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Providing Extra-Surfaces to Decrease Write Commit Times in Disk Subsystems

IP.com Disclosure Number: IPCOM000038896D
Original Publication Date: 1987-Mar-01
Included in the Prior Art Database: 2005-Feb-01
Document File: 3 page(s) / 53K

Publishing Venue

IBM

Related People

Franaszek, PA: AUTHOR [+2]

Abstract

This invention decreases commit times of write requests in disk subsystems by providing extra surfaces reserved for write requests. The response time of an I/O request in the disk subsystem consists of several components: (1) waiting time until the device becomes free, (2) waiting time until a path to the device becomes available, (3) seek time of the arm to the specified cylinder, (4) latency time for the angular position of the device to reach the specified sector, (5) Rotational Position Sensing (RPS) delay in order to reconnect to the channel, and (6) the actual data transfer time. There are two types of I/O requests: a read request and a write request. In a non-cached (native) control unit environment, both read and write requests are served in the same manner except for the direction of data movement.

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Providing Extra-Surfaces to Decrease Write Commit Times in Disk Subsystems

This invention decreases commit times of write requests in disk subsystems by providing extra surfaces reserved for write requests. The response time of an I/O request in the disk subsystem consists of several components: (1) waiting time until the device becomes free, (2) waiting time until a path to the device becomes available, (3) seek time of the arm to the specified cylinder, (4) latency time for the angular position of the device to reach the specified sector, (5) Rotational Position Sensing (RPS) delay in order to reconnect to the channel, and (6) the actual data transfer time. There are two types of I/O requests: a read request and a write request. In a non-cached (native) control unit environment, both read and write requests are served in the same manner except for the direction of data movement. In a (volatile) cached control unit environment, on the other hand, a write request is committed only after data have been written to (non-volatile) disk storage. Writing to (volatile) cache may be insufficient to commit the write operation since the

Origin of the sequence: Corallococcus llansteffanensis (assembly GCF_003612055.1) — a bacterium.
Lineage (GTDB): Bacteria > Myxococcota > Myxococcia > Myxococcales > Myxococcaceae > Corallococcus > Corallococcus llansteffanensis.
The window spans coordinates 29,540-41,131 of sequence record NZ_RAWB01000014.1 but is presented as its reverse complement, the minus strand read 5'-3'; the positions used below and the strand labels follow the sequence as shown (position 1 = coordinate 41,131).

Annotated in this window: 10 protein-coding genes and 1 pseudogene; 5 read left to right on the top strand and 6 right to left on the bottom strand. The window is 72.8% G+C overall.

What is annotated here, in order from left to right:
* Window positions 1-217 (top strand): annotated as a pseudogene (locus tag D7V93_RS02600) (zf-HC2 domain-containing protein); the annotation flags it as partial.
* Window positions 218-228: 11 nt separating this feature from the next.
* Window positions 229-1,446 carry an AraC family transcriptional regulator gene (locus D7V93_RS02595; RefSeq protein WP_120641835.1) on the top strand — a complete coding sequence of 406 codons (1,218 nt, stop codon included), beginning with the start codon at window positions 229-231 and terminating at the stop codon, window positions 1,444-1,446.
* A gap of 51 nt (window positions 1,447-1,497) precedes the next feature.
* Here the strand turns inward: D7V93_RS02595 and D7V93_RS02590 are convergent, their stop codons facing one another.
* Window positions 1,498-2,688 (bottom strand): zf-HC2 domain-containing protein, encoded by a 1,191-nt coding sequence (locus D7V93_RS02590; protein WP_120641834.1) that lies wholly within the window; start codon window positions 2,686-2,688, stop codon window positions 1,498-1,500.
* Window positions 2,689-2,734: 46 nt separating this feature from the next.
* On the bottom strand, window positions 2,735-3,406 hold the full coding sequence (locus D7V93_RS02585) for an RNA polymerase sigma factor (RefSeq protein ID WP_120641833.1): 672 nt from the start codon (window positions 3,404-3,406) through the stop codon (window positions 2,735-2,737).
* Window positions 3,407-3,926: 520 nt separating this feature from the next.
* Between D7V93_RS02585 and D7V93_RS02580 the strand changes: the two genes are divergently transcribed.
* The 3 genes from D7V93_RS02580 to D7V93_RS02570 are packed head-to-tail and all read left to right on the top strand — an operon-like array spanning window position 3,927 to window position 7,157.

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cache is subject to failure and therefore its contents may be lost. We are interested in decreasing the commit time of write requests, i.e., the write response time. Without loss of generality, it may be assumed that an entire track of data is the unit of data transfer between control units and devices. A primary feature of this invention is to provide a non-volatile area in the disk subsystem with shorter response time than that of existing systems. This allows committing a write request after the track has been written to this additional non-volatile storage area. The actual writing of data to its final location on disk occurs as a background, low priority operation. The additional non-volatile storage could be an extra-surface per disk or a reserved surface in existing systems. In this proposed disk configuration, a write request forks into two requests: (1) a write request to an extra-surface which we call fast write, and (2) a conventional write request which we call normal write . A fast write request does not specify a particular device and therefore could be served by any device that is available and preferably one which has its arm located on a free track on the extra-surface of the device. As a consequence, the response time of a fast write is reduced to one delay component, namely, the actual data transfer time. A normal write, on the other hand, is carried out in parallel with fast writes, but at a lower priority, and it encounters the six delay components mentioned...